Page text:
Melania Trump has been once again accused of plagiarism, with allegations that she repurposed a 2009 booklet to launch her Be Best campaign for child wellbeing.
Mrs Trump on Monday announced that her project as first lady would be an initiative to support wellness in children, reducing cyber bullying and helping reduce the opioid crisis.
As part of the initiative she produced an online booklet which bore a striking resemblance to one produced by the Obama administration, with the same pictures and text.
On Tuesday Mrs Trump’s office issued a statement in response to the accusations of plagiarism.
"After delivering a strong speech that was met with a standing ovation and positive feedback, the focus from opposition media has been on an educational booklet, ‘Talking with Kids about Being Online’. produced by the Federal Trade Commission (FTC) in 2009."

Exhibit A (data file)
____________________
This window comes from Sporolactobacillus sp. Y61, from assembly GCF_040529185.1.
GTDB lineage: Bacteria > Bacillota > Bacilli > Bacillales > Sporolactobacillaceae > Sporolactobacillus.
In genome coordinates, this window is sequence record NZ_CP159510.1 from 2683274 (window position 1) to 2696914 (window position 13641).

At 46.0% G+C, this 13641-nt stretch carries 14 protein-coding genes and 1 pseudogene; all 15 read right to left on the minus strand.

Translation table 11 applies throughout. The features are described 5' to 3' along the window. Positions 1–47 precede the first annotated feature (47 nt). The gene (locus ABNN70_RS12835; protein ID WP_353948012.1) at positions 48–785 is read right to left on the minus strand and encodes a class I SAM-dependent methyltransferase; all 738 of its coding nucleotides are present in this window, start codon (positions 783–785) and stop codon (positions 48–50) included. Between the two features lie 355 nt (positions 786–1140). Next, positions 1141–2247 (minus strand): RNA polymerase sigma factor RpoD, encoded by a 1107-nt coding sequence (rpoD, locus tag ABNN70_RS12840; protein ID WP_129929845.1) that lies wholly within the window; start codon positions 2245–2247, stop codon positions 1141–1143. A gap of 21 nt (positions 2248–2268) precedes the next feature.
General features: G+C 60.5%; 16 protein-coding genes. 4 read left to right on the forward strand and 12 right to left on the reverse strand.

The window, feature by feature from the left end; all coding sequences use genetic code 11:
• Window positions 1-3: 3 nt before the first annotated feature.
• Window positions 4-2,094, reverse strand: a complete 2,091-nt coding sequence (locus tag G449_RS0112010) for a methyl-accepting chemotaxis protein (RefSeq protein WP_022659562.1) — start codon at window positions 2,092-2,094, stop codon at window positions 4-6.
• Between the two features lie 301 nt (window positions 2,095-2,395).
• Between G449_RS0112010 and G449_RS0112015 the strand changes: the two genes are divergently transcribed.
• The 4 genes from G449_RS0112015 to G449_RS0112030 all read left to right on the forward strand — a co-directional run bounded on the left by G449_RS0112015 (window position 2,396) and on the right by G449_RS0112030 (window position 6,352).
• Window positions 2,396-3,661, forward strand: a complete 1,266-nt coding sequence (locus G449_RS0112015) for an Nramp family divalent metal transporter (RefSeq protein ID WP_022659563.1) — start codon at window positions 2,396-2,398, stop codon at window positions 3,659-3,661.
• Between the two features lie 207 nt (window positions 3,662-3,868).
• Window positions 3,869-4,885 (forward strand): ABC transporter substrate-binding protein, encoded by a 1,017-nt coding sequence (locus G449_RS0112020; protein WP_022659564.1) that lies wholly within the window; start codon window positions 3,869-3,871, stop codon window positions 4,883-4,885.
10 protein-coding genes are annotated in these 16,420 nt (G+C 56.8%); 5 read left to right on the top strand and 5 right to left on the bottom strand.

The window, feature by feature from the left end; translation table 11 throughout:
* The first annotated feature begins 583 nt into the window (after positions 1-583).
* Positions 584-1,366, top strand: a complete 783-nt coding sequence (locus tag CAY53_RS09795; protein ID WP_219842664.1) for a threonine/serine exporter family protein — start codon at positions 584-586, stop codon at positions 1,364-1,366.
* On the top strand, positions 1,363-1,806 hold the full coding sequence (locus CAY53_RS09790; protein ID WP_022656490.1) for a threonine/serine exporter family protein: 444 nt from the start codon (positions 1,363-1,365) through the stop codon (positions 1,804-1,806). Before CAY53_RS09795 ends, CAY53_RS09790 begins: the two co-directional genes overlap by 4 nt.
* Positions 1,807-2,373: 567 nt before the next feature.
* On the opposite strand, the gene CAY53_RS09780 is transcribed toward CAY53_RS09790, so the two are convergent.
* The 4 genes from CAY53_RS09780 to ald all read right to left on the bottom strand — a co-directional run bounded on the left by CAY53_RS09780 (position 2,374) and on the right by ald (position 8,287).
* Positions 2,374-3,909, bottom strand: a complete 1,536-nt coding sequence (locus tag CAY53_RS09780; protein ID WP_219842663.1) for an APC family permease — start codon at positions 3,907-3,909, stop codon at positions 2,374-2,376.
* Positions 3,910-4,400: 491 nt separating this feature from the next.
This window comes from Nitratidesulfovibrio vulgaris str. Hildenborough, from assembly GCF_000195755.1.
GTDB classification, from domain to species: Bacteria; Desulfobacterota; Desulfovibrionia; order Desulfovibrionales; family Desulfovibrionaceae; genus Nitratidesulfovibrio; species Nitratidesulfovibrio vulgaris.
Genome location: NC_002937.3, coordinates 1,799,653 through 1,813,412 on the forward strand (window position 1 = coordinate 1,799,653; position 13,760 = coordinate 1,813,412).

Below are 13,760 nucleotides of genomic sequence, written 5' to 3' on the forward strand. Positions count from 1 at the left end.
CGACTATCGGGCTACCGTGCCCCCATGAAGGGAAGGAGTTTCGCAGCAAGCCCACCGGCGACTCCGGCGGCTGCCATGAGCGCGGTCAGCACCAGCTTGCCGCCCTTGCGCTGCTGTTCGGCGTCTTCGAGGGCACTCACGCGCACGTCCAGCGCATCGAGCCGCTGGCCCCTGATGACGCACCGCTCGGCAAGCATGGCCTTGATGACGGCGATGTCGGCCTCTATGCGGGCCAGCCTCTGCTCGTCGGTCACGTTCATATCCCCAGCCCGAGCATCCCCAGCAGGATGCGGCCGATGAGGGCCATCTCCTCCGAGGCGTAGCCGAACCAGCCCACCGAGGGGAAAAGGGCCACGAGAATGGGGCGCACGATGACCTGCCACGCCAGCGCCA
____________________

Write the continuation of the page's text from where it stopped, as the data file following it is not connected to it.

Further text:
The White House said that, instead of plagiarising the text, she had simply "added branding" to the original content, to "amplify" its message.
The row bore echoes of the controversy over Mrs Trump’s 2016 campaign speech, when she was found to have copied word for word sections of a speech written for Michelle Obama.
Mrs Trump’s speechwriter admitted to taking her suggestions to echo Mrs Obama too literally.